The Empty Tomb
Perhaps the most central claim of Christianity is that Jesus Christ was resurrected on the third day after having been killed on a cross. Without the resurrection, surely Jesus is merely a good teacher, or perhaps not even that good, as he would have then said things that were not true. However, it is because of the resurrection that his followers truly believed. But is there a reasonable case to be made to believe that the resurrection actually happened? Let’s consider several lines of evidence.
- The resurrection accounts are too early to be legendary. We have seen the evidence for the early dating of the gospel writings. These stories were first recorded within 15-25 years of the event, and there is good evidence to believe that the story began circulating orally within at least seven years of the event, based on a pre-Markan source. This is simply too early for legends to form around the resurrection. Further, we have examples of writings that date to a much later date recording the resurrection, such as the gospel of Peter, that do show these signs of legendary material, such as a talking cross coming out of the tomb. But the account of the empty tomb in Mark shows no signs of legendary material, lending evidence that it was simply an account of what happened.
- Women who witnessed the resurrection first. This may not seem significant to use in the culture we live in today, but we must remember that in the time period in which the gospels and the New Testament was written, women were thought of in a very different way. The testimony of women in the first century Jewish culture was considered worthless. If the story were being made up, the fabricators would not have had women be the first witnesses to the resurrection- no one would have taken them seriously. Unless it was true.
- The resurrection accounts were preached in Jerusalem. When the apostles began to preach the message of the resurrection, they started in Jerusalem, where the crucifixion and burial of Jesus had taken place. We have already examined the evidence for the early writing of the gospel accounts. This, taken with the fact that they were writing and preaching in Jerusalem gives much validity to the case for the empty tomb. Those who first started preaching about the way were heavily persecuted, both by Jews and eventually by Romans. Since they were preaching in Jerusalem with people who were still alive when Jesus was crucified, the easiest way to silence the early Christians would have been to go to the tomb and show that Jesus body was still in the tomb. This would have stopped the message of the resurrection dead in its tracks. Note, however, that the claim that the body was still in the tomb was never asserted, either by the Christians or those who were hostile to the Christians. Instead, the Jews make up a different reason as to why the tomb was empty, saying that the disciples of Christ came and removed the body (according to the gospel accounts). Note that we even have Jewish writings (non-Christian) that use this reason instead of denying the empty tomb. Further, since the message was being preached in Jerusalem, anyone could have went to the tomb of Christ to see for themselves. Even the apostles, according to the gospel eye witness accounts, went and checked the tomb before they believed that Christ had risen. If one were to make up a false religion, it would be much easier to tell of events that ‘happened’ in a different region, where no one could go and prove them wrong. Yet, the resurrection was preached in the place where it happened to the people who were there at the time- a very bold, gutsy thing to do to proclaim such a falsifiable piece evidence. Unless it was true.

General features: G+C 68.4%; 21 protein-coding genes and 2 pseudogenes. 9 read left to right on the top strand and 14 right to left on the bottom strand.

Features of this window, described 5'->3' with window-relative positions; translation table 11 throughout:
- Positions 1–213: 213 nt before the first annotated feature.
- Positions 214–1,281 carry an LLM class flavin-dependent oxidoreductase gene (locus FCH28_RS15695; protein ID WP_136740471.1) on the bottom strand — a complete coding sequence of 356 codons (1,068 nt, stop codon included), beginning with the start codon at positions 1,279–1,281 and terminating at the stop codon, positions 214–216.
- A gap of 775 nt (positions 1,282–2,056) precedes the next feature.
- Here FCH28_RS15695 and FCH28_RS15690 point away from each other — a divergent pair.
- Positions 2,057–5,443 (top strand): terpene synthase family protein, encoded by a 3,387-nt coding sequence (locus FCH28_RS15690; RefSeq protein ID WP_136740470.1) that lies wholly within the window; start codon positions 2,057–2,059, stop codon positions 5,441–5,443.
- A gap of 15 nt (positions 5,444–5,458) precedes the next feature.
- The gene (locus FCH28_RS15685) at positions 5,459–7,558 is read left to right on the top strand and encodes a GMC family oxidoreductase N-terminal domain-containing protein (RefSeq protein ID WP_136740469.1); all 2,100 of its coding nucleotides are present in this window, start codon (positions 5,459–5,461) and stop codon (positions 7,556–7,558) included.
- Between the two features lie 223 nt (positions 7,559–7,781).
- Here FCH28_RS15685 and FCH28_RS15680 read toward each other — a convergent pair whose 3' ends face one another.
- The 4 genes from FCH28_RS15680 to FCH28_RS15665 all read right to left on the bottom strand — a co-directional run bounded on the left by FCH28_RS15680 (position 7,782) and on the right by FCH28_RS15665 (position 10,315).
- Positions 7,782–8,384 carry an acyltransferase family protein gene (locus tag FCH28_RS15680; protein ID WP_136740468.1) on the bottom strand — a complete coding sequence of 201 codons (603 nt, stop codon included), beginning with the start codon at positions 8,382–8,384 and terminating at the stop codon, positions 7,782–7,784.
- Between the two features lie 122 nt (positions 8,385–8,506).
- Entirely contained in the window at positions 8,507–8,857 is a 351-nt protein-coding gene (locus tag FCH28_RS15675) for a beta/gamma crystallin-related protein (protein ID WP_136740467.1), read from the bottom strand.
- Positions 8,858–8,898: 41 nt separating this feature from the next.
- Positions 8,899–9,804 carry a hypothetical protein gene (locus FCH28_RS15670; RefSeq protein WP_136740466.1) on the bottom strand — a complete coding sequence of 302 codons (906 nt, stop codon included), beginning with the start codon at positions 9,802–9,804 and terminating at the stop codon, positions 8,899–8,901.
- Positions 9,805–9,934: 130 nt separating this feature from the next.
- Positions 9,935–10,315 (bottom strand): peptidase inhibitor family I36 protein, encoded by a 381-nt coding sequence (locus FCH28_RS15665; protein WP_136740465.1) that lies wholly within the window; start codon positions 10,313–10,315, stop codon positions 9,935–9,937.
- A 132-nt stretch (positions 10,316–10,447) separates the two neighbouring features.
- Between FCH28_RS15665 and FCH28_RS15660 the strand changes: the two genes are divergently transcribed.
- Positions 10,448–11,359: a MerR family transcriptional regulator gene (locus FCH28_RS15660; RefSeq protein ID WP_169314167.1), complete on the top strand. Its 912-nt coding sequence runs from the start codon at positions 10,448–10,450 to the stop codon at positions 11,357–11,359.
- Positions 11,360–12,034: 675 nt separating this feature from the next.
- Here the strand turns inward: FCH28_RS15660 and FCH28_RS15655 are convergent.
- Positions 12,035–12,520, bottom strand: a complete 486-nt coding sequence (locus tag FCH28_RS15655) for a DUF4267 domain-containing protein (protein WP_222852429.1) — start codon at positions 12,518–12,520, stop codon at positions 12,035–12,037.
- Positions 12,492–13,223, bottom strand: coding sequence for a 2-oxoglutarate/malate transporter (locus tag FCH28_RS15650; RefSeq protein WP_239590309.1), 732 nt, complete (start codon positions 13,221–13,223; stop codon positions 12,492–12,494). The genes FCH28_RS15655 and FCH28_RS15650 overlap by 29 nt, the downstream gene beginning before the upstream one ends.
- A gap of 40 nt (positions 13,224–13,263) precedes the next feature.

- The resurrection was a public event. We talked about this a little in the previous section, but here we will examine it more specifically. Again, we have seen the case for the early writing of the gospels and the New Testament, and even critical scholars would date Paul’s first letter to the church at Corinth to have been written by 56 AD, well within the life span of those who would have seen Jesus. The gospel accounts claim that Jesus rose and presented himself publicly on multiple occasions. Paul writes to the Corinthians and tells them that there were at least 500 eye witnesses to the resurrected Jesus, in what would seem to be a statement of “you don’t have to take my word for it, go ask them!” They were still alive and could attest to the resurrection (a bold claim for Paul if it were not true). Even critical scholars date a creed that had been developed by early Christians that affirmed Jesus’ bodily resurrection to 2-5 years after the crucifixion, indicating that the Christians were circulating this idea very early on. They could not have claimed resurrection if the tomb was empty.